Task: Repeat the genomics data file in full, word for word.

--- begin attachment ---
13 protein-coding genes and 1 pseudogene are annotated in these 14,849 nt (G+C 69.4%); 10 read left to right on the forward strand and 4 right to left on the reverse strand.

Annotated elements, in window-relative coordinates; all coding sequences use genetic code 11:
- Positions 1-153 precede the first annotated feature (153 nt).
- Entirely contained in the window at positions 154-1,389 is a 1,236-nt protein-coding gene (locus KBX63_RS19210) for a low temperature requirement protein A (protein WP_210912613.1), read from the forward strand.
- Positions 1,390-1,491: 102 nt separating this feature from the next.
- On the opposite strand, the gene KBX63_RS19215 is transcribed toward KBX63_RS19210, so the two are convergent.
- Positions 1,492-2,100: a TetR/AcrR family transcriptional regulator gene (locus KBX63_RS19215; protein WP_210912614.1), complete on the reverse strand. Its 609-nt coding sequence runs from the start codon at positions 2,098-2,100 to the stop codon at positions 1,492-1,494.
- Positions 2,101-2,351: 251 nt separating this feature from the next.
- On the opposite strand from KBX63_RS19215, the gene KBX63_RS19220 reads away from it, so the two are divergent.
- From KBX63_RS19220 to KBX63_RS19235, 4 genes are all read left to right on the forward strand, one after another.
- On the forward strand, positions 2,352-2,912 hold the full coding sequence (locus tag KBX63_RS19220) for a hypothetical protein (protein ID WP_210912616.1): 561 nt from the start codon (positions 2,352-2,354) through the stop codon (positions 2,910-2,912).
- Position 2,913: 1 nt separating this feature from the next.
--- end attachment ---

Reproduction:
13 protein-coding genes and 1 pseudogene are annotated in these 14,849 nt (G+C 69.4%); 10 read left to right on the forward strand and 4 right to left on the reverse strand.

Annotated elements, in window-relative coordinates; all coding sequences use genetic code 11:
- Positions 1-153 precede the first annotated feature (153 nt).
- Entirely contained in the window at positions 154-1,389 is a 1,236-nt protein-coding gene (locus KBX63_RS19210) for a low temperature requirement protein A (protein WP_210912613.1), read from the forward strand.
- Positions 1,390-1,491: 102 nt separating this feature from the next.
- On the opposite strand, the gene KBX63_RS19215 is transcribed toward KBX63_RS19210, so the two are convergent.
- Positions 1,492-2,100: a TetR/AcrR family transcriptional regulator gene (locus KBX63_RS19215; protein WP_210912614.1), complete on the reverse strand. Its 609-nt coding sequence runs from the start codon at positions 2,098-2,100 to the stop codon at positions 1,492-1,494.
- Positions 2,101-2,351: 251 nt separating this feature from the next.
- On the opposite strand from KBX63_RS19215, the gene KBX63_RS19220 reads away from it, so the two are divergent.
- From KBX63_RS19220 to KBX63_RS19235, 4 genes are all read left to right on the forward strand, one after another.
- On the forward strand, positions 2,352-2,912 hold the full coding sequence (locus tag KBX63_RS19220) for a hypothetical protein (protein ID WP_210912616.1): 561 nt from the start codon (positions 2,352-2,354) through the stop codon (positions 2,910-2,912).
- Position 2,913: 1 nt separating this feature from the next.